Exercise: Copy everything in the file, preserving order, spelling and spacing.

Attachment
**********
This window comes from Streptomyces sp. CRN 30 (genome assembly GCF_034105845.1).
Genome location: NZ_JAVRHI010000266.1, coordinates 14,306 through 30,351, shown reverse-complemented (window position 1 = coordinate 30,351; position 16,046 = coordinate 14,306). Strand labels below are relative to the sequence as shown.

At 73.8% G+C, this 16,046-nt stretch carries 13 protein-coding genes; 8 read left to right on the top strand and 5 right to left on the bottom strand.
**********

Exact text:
This window comes from Streptomyces sp. CRN 30 (genome assembly GCF_034105845.1).
Genome location: NZ_JAVRHI010000266.1, coordinates 14,306 through 30,351, shown reverse-complemented (window position 1 = coordinate 30,351; position 16,046 = coordinate 14,306). Strand labels below are relative to the sequence as shown.

At 73.8% G+C, this 16,046-nt stretch carries 13 protein-coding genes; 8 read left to right on the top strand and 5 right to left on the bottom strand.